This recipe and hints are from Wheat for Man, Why and How, Vernice G. Rosenvall, Mabel H. Miller, and Dora D. Flack, Bookcraft Company: Salt Lake City, Utah, 1952, pp. 13, 9. A few used copies of the book may be available from Amazon. Also check bookbinder.com for additional copies.
Be sure that your oven is heating exactly as it registers; otherwise make appropriate corrections to the temperature settings. Read your entire recipe carefully BEFORE you start to mix. Follow measurements and instructions accurately.
- 12 cups unsifted whole wheat flour
- 1/2 cup raw sugar or honey or molasses
- 1/3 cup cooking oil or melted shortening [olive oil is best]
- 2 tbsp. salt
- 5 to 6 cups milk (fresh, diluted canned, or powdered; potato water may also be used. Always scald fresh milk)
Mix well and let stand over night at room temperature or mix and let stand at least 3 hours in covered pan. This is absolutely essential. (6-qt. pan is ideal size or deep well pan in electric stove.) After bread has stood, soften two yeast cakes in 2 to 4 tbsp. warm water and add to dough mixture, working it in thoroughly with hands. Let the dough rest for 10 minutes. Now place dough on well-greased surface (bread board or table-top) and knead thoroughly for 10 minutes. (thorough kneading develops gluten which is essential to good texture and volume). Do not add flour during kneading process. Board and hands can be greased 3 or 4 times, as dough becomes sticky.
Put back in covered pan and set in oven to rise at temperature of 80 degrees to 85 degrees for 1 hour, or until double in bulk. In most electric ovens this temperature can be reached by turning oven for 1 minute. Gas stoves require 1/2 minute. At this temperature the dough will double in bulk in about I hour. Now remove dough to kneading surface, knead for about 2 minutes, then divide into 3 or 4 loaves (The number of loaves depends on the size of pans and height of loaf desired.) Let it rest for a few minutes while you grease the loaf pans.
Shape loaves with vigorous pressure from your hands. The vigorous pressure on each loaf removes air from dough and produces smooth, even-textured bread that is light without having large air holes. Lightly grease top surface and set in oven to rise for 15 to 20 minutes at 80° to 85 (not quite double in bulk). Bake immediately for 1 hour and 10 minutes to 1 hour and 20 minutes at 325. An ideal size for loaf pans is 91/4″ x 4 3/4″ x 2 3/4.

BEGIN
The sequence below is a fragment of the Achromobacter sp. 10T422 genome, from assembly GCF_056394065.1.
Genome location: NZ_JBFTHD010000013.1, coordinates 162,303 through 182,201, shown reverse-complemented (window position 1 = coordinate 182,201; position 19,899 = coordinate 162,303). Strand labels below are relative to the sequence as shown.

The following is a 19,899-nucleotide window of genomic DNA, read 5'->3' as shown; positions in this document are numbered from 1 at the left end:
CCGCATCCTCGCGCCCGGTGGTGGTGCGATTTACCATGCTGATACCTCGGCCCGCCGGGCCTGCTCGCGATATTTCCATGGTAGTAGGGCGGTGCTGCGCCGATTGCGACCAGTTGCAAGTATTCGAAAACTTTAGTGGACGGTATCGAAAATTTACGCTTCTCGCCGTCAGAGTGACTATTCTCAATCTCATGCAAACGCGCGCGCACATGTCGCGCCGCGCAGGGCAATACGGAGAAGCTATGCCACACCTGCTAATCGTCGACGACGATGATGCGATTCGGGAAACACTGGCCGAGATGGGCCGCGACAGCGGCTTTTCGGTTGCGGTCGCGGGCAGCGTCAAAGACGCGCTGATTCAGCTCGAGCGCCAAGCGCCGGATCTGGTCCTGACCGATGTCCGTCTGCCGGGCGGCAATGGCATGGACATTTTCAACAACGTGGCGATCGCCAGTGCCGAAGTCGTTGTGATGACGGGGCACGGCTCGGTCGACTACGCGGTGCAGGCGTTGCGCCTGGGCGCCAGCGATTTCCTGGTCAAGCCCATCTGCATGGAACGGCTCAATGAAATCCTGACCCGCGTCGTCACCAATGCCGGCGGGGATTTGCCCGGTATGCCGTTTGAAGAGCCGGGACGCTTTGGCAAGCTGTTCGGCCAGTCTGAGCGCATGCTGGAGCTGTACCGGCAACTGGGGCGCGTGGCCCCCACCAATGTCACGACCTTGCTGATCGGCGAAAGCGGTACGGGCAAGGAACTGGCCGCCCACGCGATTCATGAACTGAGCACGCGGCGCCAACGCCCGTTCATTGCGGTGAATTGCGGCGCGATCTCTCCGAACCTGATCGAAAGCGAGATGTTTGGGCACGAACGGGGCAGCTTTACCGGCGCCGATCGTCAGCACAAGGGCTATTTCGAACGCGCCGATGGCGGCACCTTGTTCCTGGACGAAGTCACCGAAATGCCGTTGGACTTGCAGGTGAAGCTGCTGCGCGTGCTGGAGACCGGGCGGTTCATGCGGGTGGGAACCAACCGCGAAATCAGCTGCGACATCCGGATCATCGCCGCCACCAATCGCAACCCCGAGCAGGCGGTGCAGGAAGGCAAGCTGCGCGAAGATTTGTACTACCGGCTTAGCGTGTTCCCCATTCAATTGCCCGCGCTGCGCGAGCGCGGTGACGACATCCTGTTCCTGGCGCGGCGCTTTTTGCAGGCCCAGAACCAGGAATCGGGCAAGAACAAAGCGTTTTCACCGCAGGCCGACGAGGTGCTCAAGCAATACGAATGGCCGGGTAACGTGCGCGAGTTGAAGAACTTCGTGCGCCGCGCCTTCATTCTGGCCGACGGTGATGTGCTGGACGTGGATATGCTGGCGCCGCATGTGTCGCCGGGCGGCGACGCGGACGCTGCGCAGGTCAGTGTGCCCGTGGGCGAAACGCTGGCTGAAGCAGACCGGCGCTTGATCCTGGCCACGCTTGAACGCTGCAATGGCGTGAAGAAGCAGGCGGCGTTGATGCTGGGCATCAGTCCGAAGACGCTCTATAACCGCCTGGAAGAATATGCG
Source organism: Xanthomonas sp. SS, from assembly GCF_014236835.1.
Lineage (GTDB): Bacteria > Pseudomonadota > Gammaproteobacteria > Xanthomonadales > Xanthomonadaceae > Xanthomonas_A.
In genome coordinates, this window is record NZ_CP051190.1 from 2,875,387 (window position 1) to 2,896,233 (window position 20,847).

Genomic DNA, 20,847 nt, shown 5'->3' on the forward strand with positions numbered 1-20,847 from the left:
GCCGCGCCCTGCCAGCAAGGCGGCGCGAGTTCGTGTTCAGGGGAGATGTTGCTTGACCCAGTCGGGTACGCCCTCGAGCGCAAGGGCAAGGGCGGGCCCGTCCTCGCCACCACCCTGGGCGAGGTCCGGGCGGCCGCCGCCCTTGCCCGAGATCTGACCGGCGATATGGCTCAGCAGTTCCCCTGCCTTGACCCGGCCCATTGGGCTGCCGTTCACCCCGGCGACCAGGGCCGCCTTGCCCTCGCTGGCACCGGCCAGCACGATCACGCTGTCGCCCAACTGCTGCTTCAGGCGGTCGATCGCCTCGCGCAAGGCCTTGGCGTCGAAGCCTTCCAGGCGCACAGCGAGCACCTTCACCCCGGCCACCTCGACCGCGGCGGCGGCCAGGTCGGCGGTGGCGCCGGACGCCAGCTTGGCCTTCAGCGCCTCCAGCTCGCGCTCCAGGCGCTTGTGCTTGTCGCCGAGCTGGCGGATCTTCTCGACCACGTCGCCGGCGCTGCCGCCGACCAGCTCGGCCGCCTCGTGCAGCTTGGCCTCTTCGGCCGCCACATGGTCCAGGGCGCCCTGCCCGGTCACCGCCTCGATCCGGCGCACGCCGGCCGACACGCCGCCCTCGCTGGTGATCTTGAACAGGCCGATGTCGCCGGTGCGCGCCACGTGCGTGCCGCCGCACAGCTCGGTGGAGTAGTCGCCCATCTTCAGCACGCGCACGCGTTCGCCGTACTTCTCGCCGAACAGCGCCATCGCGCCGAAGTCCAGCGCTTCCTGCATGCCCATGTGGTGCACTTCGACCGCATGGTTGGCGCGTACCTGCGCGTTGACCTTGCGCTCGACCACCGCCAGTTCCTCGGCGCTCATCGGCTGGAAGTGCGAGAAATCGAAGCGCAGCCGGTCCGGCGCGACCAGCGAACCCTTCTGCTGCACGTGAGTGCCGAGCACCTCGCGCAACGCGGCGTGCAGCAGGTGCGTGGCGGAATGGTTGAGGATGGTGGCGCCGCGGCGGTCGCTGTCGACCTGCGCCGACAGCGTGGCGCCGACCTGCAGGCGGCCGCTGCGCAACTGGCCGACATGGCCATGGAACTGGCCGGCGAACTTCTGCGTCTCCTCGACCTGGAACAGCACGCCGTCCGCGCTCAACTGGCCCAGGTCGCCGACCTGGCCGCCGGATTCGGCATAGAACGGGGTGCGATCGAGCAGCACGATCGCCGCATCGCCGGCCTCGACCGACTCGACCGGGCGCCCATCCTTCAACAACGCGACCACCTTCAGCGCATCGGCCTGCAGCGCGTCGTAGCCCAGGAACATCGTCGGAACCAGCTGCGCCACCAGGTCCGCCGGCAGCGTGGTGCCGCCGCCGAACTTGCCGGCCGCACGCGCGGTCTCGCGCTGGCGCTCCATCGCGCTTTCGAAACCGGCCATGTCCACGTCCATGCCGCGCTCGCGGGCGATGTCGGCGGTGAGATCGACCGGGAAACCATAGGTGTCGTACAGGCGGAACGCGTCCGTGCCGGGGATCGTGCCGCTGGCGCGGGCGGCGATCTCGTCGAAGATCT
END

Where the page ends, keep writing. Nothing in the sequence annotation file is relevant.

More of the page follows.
Raisin or date-nut bread may be made by adding to the dough of one of the loaves 1 1/2 cups raisins or 1/2 lb. dates and 1/2 to 1 cup nuts plus 3 tbsp. raw sugar, if desired. Bake in 2 loaf pans or 2 cans (46-oz. juice cans.)
Although mixing at night is the preferred method, you can mix dough at any hour, but be sure to let the first mixture stand at, least 3 hours before proceeding with bread making This much time is required to soften the bran in the flour sufficiently to make good bread, Bran is naturally water-repellent. Softening it for at least 3 hours will insure a more moist bread and one that will not go stale and crumble.
Note: 1 cup soy flour and/or 1/2 cup wheat germ may be substituted for part of the flour. When using powdered milk simply mix it thoroughly with the flour. Then add remaining ingredients.
If for some reason you are short of time, add an extra yeast cake. It won’t affect the flavor. Yeasty taste results when bread is too warm during rising period. Bread can be made with only one yeast cake. Allow 1 1/2 as much time for rising.
If dough rises too much after shaping into loaves, it will fall, become course and open grained, and bread will be dry. If this should happen, it is better to remold.